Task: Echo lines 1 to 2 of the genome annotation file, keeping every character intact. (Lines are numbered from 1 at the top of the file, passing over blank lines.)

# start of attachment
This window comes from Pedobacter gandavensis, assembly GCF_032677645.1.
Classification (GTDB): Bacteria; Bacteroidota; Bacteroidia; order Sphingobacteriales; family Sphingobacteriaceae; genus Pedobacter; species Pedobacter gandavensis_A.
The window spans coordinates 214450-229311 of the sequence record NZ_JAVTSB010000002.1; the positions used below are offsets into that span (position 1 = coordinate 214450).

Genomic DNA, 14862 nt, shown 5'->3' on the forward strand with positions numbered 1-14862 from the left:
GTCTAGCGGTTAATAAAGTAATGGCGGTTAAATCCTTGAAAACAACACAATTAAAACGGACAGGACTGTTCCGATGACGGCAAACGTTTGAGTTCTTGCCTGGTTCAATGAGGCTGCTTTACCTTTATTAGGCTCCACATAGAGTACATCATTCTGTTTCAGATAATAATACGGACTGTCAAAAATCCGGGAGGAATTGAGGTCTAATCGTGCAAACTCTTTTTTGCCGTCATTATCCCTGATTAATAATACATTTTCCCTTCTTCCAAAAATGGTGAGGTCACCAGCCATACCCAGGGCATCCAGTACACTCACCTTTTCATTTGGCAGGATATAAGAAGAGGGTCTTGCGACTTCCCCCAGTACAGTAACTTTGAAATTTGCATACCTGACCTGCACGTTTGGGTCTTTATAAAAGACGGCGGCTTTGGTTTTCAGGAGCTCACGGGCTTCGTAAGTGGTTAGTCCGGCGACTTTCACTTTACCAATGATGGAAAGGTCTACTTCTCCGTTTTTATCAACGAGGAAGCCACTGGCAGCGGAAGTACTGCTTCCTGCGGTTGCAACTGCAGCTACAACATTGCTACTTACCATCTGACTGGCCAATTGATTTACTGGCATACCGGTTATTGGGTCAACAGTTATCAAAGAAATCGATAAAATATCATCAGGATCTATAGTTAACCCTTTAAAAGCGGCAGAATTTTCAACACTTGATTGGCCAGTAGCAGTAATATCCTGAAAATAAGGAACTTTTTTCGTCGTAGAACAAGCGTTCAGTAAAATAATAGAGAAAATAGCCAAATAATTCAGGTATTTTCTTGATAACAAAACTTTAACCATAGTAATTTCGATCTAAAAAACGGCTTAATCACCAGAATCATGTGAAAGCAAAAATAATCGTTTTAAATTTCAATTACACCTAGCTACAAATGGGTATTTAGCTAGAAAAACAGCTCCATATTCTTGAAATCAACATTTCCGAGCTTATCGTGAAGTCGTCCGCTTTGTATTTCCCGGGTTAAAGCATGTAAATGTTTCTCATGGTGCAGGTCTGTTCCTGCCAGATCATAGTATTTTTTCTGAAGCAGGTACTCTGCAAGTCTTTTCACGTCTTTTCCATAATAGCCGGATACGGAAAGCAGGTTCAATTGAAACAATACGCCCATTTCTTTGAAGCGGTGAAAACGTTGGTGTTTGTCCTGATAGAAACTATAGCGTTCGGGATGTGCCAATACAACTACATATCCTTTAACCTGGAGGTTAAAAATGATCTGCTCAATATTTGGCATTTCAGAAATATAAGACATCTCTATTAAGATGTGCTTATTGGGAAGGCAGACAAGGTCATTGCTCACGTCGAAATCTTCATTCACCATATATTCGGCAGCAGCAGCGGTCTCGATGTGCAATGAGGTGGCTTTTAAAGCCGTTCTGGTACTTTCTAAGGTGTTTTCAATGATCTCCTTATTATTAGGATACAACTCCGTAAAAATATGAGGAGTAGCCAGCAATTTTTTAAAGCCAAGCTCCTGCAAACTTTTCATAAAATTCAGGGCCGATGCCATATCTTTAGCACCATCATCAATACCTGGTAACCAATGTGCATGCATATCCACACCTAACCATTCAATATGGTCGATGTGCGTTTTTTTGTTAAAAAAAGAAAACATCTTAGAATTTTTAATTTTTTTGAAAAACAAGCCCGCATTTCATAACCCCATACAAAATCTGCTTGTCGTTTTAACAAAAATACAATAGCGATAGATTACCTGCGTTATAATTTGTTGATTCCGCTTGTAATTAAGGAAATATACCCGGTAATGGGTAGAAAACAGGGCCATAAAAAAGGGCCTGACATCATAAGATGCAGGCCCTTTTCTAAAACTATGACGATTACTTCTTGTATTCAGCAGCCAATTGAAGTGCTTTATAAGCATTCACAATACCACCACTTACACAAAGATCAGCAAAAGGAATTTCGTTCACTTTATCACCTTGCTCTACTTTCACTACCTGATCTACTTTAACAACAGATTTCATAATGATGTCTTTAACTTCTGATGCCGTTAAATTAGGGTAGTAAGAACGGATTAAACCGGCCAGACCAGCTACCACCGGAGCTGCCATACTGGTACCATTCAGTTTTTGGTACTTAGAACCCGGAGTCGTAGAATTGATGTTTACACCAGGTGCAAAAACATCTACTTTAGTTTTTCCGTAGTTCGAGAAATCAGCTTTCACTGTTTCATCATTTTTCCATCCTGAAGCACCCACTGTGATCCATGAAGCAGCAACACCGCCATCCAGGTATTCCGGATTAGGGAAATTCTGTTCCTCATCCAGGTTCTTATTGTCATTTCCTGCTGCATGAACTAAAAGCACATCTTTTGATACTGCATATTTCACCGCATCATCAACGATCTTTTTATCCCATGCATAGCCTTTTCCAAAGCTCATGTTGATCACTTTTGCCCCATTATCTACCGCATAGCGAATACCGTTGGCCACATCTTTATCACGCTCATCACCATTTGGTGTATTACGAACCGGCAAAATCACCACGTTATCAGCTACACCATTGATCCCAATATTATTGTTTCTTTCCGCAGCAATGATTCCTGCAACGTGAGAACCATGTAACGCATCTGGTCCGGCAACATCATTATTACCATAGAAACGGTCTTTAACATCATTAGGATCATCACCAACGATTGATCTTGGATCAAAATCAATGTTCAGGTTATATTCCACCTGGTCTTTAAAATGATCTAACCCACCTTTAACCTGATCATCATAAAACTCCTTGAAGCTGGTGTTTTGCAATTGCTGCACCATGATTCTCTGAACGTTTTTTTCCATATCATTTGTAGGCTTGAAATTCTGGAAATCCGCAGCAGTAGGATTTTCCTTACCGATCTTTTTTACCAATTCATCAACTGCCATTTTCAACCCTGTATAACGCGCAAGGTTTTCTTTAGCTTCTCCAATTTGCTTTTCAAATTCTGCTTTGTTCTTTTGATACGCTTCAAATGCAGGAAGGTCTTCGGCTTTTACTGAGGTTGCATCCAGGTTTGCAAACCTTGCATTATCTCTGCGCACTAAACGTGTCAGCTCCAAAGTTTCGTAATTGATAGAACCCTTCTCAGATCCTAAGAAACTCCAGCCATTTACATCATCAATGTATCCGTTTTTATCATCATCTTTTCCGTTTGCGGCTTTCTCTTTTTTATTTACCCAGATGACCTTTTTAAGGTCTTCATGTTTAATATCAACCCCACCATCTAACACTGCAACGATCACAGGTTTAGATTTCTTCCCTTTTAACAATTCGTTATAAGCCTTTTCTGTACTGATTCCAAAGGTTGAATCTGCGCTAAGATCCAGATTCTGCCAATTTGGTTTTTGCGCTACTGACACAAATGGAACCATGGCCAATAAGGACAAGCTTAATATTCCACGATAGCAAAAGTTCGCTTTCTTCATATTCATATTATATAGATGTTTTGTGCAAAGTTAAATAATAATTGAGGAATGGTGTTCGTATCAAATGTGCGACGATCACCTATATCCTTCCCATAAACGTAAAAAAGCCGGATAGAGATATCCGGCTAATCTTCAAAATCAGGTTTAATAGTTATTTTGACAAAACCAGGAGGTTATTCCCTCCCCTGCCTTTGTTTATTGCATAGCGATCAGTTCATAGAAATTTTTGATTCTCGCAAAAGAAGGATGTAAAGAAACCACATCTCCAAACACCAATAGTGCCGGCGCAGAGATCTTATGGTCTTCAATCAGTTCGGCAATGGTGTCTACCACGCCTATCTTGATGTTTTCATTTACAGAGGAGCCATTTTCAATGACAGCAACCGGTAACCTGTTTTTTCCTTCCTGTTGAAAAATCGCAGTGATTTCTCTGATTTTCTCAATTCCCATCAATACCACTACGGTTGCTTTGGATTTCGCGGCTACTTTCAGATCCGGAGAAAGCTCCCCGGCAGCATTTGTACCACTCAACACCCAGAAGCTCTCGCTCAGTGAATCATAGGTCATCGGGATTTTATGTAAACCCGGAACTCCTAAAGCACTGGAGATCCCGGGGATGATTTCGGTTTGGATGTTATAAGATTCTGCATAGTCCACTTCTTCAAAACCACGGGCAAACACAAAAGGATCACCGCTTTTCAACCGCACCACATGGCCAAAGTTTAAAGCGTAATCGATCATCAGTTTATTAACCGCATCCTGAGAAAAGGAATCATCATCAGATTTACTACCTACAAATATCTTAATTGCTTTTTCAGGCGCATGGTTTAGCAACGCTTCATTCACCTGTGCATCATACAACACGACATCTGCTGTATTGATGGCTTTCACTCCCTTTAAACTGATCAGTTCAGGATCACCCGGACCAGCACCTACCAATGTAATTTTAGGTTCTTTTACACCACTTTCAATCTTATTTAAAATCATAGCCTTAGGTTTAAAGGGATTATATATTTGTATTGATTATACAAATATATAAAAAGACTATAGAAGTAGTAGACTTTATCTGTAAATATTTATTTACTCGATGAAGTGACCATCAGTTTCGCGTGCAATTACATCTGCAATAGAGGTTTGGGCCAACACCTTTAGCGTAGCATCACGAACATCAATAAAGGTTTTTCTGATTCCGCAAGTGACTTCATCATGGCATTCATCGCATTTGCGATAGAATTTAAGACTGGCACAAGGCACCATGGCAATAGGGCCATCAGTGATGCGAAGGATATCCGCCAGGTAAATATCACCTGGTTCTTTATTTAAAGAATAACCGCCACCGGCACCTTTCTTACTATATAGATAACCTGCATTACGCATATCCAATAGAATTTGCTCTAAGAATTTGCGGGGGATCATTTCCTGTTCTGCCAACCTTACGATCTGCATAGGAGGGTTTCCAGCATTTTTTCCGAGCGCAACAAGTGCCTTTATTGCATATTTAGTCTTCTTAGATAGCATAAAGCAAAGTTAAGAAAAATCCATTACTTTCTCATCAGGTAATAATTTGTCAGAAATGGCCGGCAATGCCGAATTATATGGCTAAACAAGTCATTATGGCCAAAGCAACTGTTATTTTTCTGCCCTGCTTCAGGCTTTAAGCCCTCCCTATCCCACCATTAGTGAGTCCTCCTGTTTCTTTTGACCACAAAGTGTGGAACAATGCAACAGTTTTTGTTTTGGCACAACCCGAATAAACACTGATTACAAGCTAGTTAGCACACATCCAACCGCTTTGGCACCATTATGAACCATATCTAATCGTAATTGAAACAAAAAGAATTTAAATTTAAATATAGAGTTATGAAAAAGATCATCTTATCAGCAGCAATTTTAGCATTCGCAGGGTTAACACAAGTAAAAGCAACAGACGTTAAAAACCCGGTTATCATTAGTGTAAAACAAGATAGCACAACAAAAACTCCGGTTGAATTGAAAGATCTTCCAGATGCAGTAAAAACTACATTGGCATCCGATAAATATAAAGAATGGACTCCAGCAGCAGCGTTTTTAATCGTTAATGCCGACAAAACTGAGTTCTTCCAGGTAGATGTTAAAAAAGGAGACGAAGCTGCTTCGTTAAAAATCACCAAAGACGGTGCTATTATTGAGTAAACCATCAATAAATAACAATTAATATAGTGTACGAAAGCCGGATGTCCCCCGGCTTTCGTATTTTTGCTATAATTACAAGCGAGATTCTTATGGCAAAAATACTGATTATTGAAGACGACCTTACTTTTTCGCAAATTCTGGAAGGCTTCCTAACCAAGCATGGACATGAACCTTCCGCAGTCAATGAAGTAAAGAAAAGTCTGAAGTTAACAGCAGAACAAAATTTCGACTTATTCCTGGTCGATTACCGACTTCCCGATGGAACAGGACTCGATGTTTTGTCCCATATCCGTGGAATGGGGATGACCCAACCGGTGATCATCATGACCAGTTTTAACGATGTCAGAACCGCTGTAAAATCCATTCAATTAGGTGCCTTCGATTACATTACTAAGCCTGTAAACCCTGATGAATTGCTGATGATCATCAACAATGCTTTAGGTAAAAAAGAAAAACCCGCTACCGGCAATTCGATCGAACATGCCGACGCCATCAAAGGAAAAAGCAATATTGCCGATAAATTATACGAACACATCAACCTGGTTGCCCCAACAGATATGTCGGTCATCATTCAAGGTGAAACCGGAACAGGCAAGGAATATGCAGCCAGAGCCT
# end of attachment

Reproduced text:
This window comes from Pedobacter gandavensis, assembly GCF_032677645.1.
Classification (GTDB): Bacteria; Bacteroidota; Bacteroidia; order Sphingobacteriales; family Sphingobacteriaceae; genus Pedobacter; species Pedobacter gandavensis_A.